As the UEFA Champions League final – the world’s biggest single game of soccer – approaches, fans couldn’t feel more excited if they were being driven around a Formula One circuit in a supercar by a professional racing driver.
Over the course of this season’s competition, Nissan has been working with Loughborough University on a series of experiments in an attempt to understand and quantify the levels of excitement that the beautiful game generates among its most ardent supporters. And some of its findings will come as a surprise.
When supporters, strapped up to vital-signs-monitoring equipment, watched a match live at the stadium, their average heartrate increased by 39% over the course of the 90-minute match, hitting an average of 91 beats per minute (BPM) and hitting an average 124BMP peak.
To put these results into some sort of context, the same test subjects were taken around the Circuit de Spa-Francorchamps in Belgium in the passenger seat of a Nissan GT-R being driven on the limit and their vitals again monitored.
Even in one of the fastest cornering cars currently on sale today, participants’ heartrates only increased on average by 37% and while the average peak heartrate was higher (136BPM verses 124BPM), average breathing rate and average peak breathing rate for both activities – 15 breaths per minute and 35 breaths per minute respectively – were identical for watching football and watching a Formula One circuit fly by from the passenger window.
“Throughout the two sets of experiments the heart rates of football fans and Nissan GT-R passengers were broadly comparable, with them increasing at peak moments as you would expect – such as when a goal was scored or driving round a tight corner,” said Dr. Dale Esliger of Loughborough University’s sports science department.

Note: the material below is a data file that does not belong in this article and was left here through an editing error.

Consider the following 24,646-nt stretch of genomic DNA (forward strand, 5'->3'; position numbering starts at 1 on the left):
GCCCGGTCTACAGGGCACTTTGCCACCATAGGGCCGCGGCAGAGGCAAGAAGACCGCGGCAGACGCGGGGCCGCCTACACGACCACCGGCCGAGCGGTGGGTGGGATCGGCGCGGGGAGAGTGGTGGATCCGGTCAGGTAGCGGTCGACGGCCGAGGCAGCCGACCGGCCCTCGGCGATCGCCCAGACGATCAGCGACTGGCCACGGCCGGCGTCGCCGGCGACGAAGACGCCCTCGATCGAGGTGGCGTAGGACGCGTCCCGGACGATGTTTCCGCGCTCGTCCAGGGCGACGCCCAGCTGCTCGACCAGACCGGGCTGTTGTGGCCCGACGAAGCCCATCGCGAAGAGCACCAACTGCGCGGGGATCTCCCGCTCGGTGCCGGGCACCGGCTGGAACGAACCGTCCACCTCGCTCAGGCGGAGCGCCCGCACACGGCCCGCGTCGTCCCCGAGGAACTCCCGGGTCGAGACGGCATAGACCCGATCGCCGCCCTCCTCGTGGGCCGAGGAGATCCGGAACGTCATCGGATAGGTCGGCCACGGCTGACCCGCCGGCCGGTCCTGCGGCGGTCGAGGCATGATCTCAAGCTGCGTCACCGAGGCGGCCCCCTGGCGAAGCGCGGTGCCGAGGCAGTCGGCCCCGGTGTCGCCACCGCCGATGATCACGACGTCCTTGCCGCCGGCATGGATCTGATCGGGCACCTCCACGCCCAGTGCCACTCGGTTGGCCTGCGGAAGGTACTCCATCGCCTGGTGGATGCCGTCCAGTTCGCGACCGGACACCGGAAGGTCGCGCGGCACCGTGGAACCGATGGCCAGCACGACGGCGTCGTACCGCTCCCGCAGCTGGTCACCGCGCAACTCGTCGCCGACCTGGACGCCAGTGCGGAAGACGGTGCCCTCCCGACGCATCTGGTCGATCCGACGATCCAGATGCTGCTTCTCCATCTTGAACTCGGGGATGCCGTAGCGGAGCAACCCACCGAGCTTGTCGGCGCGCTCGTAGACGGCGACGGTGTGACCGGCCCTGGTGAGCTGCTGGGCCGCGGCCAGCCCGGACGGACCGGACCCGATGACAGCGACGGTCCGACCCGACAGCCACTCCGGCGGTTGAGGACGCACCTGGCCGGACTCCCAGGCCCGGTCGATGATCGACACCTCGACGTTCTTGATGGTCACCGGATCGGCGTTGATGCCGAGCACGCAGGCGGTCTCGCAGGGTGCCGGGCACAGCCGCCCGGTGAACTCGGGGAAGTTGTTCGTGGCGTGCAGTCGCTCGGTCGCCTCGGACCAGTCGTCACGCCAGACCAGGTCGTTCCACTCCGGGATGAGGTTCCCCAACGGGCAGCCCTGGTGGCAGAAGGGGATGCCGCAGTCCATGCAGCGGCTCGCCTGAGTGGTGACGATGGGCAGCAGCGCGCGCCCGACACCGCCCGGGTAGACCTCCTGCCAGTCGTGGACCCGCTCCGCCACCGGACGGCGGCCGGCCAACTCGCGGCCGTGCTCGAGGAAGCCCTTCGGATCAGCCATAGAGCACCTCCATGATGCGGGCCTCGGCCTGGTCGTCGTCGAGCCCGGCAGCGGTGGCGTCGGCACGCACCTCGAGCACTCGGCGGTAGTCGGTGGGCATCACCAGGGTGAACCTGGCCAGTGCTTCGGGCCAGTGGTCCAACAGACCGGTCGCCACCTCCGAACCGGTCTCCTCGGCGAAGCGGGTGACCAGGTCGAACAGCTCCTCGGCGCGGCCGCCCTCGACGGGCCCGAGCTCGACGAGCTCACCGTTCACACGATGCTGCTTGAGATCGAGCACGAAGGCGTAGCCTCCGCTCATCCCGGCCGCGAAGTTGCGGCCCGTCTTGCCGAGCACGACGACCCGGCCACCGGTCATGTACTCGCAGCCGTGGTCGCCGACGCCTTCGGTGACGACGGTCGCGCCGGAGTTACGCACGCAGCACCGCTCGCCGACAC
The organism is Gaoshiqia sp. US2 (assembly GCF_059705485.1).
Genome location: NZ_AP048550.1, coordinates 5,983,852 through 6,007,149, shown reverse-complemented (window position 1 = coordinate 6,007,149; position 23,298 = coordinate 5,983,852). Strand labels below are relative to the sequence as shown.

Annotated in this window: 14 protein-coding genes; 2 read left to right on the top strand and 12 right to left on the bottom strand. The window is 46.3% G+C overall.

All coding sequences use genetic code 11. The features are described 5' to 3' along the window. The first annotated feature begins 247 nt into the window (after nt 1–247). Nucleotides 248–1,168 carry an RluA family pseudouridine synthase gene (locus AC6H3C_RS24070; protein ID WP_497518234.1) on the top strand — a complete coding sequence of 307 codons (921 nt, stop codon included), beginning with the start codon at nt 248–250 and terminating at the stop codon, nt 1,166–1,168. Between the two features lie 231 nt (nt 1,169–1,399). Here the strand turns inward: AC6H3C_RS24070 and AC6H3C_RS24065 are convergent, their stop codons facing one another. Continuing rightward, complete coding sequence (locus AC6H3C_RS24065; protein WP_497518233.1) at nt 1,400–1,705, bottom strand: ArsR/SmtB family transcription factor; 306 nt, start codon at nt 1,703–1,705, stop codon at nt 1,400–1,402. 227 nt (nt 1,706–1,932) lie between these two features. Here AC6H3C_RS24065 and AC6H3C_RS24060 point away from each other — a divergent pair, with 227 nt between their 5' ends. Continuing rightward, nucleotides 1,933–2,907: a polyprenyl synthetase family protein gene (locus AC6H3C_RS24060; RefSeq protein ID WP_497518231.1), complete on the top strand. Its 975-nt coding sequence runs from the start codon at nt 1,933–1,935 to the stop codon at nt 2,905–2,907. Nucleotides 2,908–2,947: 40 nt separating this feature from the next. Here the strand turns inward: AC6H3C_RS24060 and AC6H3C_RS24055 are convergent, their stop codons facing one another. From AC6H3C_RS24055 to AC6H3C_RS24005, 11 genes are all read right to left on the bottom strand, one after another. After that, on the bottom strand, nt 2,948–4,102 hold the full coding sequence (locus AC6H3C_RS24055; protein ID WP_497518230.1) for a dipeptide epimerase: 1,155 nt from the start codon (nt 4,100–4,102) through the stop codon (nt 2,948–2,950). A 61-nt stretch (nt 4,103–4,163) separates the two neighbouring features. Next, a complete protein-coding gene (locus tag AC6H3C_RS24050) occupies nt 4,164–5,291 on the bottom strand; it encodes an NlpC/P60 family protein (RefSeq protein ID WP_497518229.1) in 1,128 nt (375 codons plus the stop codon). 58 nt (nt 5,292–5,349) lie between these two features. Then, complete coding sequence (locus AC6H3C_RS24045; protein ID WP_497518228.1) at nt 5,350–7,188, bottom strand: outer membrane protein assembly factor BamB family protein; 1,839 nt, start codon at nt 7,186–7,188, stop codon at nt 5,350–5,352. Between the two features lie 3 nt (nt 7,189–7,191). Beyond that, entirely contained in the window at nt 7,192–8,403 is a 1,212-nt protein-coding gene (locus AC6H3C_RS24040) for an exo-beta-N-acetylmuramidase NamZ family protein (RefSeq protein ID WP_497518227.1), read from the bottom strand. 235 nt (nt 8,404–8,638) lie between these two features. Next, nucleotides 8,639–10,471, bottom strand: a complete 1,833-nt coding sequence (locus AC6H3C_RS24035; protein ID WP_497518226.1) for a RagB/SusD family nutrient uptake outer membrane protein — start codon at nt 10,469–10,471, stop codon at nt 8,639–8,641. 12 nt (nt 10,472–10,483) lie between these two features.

“The main differences we saw were the physiological responses of the passengers and football supporters breathing rates. During the football matches we saw breathing rate increasing followed by a reduction in breathing rate, as fans held their breath during key moments of anticipation, thus demonstrating their excitement journey across the course of 90 minutes is more of a rollercoaster of emotions.”
But while watching your team in a must-win Champions League fixture beats the spills and thrills of a track day experience, other types of driving can generate the same physical and mental sensations as partaking in extreme sports.
In 2013, Audi and MIT began work on a long-term study to catalogue and eventually mitigate the negative physical and mental impacts of driving in different everyday road conditions and found that in some situations, drivers’ heart and breathing rates were off the scale. “The data we received is fascinating. One study showed that getting side swiped by an oncoming car can be almost as stressful as jumping out of a plane,” said Filip Brabec, director of product management, Audi of America of the research. – AFP Relaxnews